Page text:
The Victoria Cross

The Victoria Cross is Canada’s highest award for gallantry in the face of the enemy.

The Canadian Victoria Cross is awarded for “the most conspicuous bravery, a daring or pre-eminent act of valour or self-sacrifice or extreme devotion to duty, in the presence of the enemy”.  As of January 1st, 1993, it may be presented after death, and it also may be revoked. The biggest difference between the Victoria Cross and the Cross of Valour is the reference to “the enemy”.  Which essentially means that the government does not have to officially declare war to award the medal.

It has precedence over any other of the Sovereign’s awards. The medal was founded by Royal Warrant on January 29, 1856 to recognize the bravery of those who were then fighting the Crimean War. The award was available to soldiers of all ranks and “neither rank, nor long service, nor wounds, nor any other circumstance or condition whatsoever, save the merit of conspicuous bravery” could make one eligible.

Canada Victoria Cross Medal

Victoria Cross Medal

The Cross itself is cast from the bronze of cannons captured at Sevastopol during the Crimean War. The design, chosen by Queen Victoria, consists of a cross patee ensigned with the Royal Crest, resting upon a scroll bearing the words “For Valour”. The reverse of the suspender bar is engraved with the recipient’s name, rank, and unit. The reverse of the Cross itself, bears the date of the deed for which the recipient was honoured.

Since its inception, the Victoria Cross has been awarded 1,351 times. The youngest recipient was 15 years old (Newfoundland’s Tommy Ricketts) and the eldest was 69 years in age. Three cases exist where both father and son have won the medal.  Four pairs of brothers have been recipients. One Victoria Cross was awarded for action in Canada to Private T. O’Hea of the Rifle Brigade (Irish) for extinguishing a fire in the ammunition car of a train. Four Victoria Crosses have been awarded to civilians.  No woman has been awarded the Victoria Cross, but a gold representation of the decoration was awarded to Mrs. W. Harris for her efforts in nursing cholera victims. Three men have been awarded the medal twice.  Read more about Canada’s Victoria Cross Medal at Wikipedia.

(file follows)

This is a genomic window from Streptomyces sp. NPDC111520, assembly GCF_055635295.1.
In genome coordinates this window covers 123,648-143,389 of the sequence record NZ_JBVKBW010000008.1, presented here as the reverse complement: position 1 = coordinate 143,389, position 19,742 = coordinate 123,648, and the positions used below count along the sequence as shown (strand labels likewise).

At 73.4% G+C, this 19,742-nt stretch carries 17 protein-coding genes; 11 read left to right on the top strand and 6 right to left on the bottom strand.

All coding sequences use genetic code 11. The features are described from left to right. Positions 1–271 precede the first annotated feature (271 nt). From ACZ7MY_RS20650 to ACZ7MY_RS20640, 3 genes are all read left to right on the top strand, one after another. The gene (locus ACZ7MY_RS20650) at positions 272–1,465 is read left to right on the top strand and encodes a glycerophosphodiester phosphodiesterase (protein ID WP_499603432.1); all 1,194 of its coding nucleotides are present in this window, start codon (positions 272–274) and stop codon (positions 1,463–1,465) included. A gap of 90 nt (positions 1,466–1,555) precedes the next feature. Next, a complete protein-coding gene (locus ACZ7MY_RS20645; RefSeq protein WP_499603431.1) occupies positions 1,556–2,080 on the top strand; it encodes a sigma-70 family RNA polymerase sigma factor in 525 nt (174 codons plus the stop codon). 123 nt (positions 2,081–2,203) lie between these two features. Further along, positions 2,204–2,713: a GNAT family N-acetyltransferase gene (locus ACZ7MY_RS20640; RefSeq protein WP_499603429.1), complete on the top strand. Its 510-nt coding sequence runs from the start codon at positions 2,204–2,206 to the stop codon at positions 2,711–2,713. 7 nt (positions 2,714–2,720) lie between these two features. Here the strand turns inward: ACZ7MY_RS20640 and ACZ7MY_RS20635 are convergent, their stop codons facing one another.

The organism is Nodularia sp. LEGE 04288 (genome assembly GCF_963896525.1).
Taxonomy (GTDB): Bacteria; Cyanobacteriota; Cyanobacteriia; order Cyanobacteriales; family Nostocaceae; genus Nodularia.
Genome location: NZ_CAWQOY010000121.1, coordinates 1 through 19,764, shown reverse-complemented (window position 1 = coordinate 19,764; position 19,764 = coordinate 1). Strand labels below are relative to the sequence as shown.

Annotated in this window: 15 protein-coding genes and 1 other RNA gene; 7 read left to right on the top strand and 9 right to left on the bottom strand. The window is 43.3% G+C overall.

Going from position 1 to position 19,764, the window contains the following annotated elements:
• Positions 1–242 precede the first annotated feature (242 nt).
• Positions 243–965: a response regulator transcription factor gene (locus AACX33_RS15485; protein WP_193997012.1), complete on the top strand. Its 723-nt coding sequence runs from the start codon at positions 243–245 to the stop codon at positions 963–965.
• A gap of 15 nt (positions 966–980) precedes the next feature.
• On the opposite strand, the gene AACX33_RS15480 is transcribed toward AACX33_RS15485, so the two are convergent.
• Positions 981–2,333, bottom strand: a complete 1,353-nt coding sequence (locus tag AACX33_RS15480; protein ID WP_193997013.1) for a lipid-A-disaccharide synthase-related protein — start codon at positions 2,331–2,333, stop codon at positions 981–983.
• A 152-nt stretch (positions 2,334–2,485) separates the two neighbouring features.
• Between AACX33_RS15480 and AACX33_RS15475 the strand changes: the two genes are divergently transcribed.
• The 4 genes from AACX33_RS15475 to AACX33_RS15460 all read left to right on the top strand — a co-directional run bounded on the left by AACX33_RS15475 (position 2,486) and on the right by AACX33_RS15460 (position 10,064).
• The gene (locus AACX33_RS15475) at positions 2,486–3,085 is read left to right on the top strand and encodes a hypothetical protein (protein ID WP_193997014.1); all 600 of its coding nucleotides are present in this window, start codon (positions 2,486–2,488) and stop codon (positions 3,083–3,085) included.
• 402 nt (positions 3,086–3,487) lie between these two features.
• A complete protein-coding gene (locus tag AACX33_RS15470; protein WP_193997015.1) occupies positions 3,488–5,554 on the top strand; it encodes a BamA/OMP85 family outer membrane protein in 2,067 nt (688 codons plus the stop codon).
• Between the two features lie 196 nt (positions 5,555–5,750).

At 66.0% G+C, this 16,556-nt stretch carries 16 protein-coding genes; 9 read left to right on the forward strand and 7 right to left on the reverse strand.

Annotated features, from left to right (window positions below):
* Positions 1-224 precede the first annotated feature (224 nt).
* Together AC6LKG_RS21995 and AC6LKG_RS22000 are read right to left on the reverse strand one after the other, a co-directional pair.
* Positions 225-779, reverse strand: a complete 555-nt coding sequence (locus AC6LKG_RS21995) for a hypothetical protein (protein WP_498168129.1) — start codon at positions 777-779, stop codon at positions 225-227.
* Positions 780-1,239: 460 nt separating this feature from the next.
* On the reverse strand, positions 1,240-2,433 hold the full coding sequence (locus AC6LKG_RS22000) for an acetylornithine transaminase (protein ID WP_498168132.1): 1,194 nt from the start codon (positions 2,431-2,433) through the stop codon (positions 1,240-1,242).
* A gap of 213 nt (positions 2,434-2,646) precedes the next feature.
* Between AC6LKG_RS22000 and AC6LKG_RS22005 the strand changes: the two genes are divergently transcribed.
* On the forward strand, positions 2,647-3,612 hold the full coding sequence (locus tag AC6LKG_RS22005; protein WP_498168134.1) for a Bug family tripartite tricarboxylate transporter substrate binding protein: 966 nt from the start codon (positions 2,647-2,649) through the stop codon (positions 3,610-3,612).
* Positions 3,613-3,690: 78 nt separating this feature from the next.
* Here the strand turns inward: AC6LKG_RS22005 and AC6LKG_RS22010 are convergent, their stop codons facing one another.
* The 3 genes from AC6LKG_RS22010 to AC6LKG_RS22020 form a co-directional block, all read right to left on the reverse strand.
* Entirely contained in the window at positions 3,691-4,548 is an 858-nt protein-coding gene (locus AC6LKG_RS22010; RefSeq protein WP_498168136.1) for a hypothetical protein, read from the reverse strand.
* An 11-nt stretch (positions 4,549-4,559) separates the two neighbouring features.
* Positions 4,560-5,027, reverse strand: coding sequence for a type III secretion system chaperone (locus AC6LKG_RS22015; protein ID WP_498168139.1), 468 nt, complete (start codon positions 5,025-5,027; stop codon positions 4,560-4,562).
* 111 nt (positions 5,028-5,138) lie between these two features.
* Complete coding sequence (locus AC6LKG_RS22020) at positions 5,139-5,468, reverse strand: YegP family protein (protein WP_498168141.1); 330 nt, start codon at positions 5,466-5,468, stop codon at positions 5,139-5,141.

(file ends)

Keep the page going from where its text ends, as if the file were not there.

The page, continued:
The Canadian Victoria Cross Medal
Article Name
The Canadian Victoria Cross Medal
The Victoria Cross is the realm's highest award for gallantry in the face of the enemy. It has precedence over any other of the Sovereign's awards.
Publisher Name
Mysteries of Canada

Written by

Author of Mysteries of Canada

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3 Responses to “The Victoria Cross”

By WRLO56 - 8 March 2015 Reply

No woman has ever been awarded the Victoria Cross. I personally believe that Violette Szabo, who won the George Cross posthumously while serving with the SOE in France, should have been awarded the VC, because she engaged German troops in a rearguard action to allow her French Resistance colleague to escape, before she was captured. It seems that when it came to women in the SOE, the phrase “in the face of the enemy” was conveniently re-interpreted to exclude spies. But be that as it may, no woman has ever been awarded the VC.

By Dan Spurrill - 11 November 2014 Reply

Have any women ever been awarded the Victoria Cross? Edith Cavell comes to mind, and Nicolas Goddard.

By Shane Houser - 21 January 2015 Reply

From what I could find Edith Cavell was not awarded the Victoria Cross and in the lists of Canadian Victoria Cross recipients No women were awarded it either although William Edward Hall was the First African American that was awarded this medal and the third Canadian to receive it